Cost-performance trade-offs in haptic interface design


This projects aims at establishing guidelines to design the most cost-effective haptic hardware for laparoscopic surgery simulation.

Background and motivation

VR technology has advanced significantly in the past decade. Technology for haptic interfaces has advanced to such an extent that the market has segmented into two groups: high-end devices costing over US$10,000, and low cost devices averaging approximately US$100. The high-end devices are developed for, amongst other areas, haptic research and surgical simulation, while the low-end devices are produced mainly for the PC video game industry, and more recently are appearing as OEM components of complex interfaces, such as automobile cockpit controls.

This price gap can be explained partly by the disparity in production size and complexity among categories. A significant price reduction is achieved by only generating simple force profiles. This makes it possible to build all controller hardware into the device itself, and then only maintain low bandwidth communication between the device and the computer.Differences in design objectives are another cause of the price gap. Gaming interfaces are designed to merely convey the sense of a force event or texture, thereby allowing the use of inexpensive components. However, the design objective in interfaces for laparoscopic surgery simulation is to render forces accurately enough to match or exceed the limitations of human force perception. Whether such high standards for laparoscopic surgery simulation are actually needed has not yet been demonstrated. Arguments can be made to the contrary. Research in multimodal perception shows that in many contexts we rely more on vision than touch to judge quantities such as size, shape and position. In judging stiffness in the face of contradictory cues, the perceptual system may discard haptic information altogether. Since a force feedback haptic interface can make up a large part of the cost of a laparoscopy simulation station, it is important for surgical educators to know how improvements in haptic rendering will relate to improvements in training effectiveness.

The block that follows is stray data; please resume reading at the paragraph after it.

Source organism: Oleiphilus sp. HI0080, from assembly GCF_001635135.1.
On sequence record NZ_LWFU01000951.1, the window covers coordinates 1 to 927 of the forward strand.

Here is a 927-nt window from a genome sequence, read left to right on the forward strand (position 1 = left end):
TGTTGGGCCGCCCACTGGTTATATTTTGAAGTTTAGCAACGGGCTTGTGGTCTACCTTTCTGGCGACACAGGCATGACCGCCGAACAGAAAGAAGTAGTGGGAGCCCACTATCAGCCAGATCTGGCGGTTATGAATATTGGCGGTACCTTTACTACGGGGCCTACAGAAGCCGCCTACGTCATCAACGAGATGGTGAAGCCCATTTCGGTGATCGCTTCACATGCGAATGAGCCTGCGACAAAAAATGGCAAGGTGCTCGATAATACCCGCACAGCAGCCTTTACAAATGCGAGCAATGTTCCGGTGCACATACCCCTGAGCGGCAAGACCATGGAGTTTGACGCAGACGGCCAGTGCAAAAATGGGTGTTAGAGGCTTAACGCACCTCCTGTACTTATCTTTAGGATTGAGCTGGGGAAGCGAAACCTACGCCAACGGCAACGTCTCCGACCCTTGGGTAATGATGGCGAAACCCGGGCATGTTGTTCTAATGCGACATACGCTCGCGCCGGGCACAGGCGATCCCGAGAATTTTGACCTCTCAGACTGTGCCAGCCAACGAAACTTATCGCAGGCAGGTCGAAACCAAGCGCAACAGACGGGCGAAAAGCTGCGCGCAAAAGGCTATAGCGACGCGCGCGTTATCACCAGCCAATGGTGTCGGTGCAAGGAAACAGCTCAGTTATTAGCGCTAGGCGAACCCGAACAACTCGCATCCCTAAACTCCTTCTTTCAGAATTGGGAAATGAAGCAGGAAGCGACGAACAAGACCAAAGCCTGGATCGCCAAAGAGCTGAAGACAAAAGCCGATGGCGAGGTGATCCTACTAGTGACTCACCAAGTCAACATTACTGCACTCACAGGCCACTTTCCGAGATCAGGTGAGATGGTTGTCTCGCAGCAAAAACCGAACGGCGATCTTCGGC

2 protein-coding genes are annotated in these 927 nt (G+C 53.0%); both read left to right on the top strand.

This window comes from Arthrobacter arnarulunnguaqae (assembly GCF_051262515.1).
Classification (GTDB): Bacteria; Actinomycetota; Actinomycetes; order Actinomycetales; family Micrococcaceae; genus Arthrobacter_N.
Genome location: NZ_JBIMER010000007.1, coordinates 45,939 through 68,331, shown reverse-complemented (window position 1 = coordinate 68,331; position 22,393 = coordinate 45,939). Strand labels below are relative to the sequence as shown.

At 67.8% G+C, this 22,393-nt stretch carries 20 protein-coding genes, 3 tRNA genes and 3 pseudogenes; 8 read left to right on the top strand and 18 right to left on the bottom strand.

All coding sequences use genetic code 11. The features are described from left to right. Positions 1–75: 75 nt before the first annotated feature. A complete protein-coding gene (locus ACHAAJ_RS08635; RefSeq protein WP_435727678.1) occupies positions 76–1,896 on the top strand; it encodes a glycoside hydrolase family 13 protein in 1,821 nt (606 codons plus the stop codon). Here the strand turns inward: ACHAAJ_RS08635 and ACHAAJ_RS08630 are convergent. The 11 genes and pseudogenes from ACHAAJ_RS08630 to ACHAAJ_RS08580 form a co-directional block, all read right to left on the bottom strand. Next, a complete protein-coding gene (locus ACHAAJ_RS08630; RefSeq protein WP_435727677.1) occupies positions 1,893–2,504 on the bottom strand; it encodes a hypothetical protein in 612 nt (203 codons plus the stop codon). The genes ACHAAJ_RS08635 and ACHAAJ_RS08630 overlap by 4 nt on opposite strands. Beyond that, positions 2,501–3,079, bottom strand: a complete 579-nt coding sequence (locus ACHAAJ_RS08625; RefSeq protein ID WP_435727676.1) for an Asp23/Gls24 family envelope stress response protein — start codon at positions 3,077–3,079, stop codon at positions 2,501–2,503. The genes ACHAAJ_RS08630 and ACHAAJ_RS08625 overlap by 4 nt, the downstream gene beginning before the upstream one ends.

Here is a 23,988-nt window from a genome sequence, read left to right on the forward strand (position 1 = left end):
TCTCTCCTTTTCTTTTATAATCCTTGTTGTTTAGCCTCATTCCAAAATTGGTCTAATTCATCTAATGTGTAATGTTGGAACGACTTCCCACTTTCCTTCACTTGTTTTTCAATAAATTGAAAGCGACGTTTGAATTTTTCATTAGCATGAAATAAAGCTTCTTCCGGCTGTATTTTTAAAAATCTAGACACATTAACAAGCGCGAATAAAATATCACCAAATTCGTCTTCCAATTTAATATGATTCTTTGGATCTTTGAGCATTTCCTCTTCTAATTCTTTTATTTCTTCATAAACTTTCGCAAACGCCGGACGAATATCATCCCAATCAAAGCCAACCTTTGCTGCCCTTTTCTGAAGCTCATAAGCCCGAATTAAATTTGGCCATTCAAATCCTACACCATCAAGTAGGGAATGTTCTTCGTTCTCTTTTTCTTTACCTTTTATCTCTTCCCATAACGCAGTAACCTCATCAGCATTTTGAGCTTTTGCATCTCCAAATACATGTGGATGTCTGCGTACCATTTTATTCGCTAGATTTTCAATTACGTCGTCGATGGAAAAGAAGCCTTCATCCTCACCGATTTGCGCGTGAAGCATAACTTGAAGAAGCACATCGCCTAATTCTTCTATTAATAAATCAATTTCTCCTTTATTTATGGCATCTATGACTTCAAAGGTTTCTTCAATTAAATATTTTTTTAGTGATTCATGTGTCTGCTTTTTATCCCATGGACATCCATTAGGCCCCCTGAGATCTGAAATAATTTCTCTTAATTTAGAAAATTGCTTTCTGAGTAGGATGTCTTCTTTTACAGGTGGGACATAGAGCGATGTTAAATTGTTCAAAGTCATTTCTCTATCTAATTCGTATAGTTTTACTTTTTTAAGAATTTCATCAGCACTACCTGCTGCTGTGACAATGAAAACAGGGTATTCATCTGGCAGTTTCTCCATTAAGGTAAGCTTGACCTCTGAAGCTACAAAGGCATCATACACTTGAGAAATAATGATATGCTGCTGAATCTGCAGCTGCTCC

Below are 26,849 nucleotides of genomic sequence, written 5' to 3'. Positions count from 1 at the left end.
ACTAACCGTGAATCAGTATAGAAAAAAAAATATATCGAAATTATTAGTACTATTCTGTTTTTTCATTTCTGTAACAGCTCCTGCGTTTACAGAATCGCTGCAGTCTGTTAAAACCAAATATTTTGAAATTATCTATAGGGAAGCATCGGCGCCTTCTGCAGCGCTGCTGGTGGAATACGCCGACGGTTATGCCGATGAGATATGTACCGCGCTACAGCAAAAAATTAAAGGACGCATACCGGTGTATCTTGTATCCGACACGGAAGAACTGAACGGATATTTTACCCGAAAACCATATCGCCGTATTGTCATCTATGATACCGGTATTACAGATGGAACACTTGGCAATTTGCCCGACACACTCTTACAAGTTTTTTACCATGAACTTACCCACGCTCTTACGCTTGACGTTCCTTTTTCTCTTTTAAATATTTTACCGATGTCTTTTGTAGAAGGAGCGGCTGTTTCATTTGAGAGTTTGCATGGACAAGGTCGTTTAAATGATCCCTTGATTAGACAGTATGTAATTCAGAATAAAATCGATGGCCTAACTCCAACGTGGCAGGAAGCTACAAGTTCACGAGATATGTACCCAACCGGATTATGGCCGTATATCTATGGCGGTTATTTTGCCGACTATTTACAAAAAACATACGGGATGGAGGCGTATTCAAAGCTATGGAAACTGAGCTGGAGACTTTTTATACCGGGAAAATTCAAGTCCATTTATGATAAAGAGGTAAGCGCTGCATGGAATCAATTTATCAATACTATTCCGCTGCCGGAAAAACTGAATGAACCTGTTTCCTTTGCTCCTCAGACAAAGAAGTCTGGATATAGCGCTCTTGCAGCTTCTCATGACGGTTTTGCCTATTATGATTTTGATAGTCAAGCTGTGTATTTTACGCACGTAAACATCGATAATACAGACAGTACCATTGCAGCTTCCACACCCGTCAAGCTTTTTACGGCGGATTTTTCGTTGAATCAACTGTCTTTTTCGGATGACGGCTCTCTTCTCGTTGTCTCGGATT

Platform with varying haptic quality

We developed a platform devised to explore the impact on task execution in a virtual environment of the quality, and therefore cost, of the system’s haptic hardware. This platform is a complex haptic interface in which hardware quality can be varied in simulation. Software intercepts the position and force signals between the haptic hardware and the virtual environment software, and alters them to supply the effect of increased friction, cogging, backlash, inertia and/or lower force output. All parameters of the introduced effects can be set independently or in combination and on a continuous scale; a primary contribution is the creation of haptically realistic effect models that are stable in combination on complex hardware. For more details please see the ICRA 2004 paper.


User tests are currently underway. This page will be updated when our final results are available.

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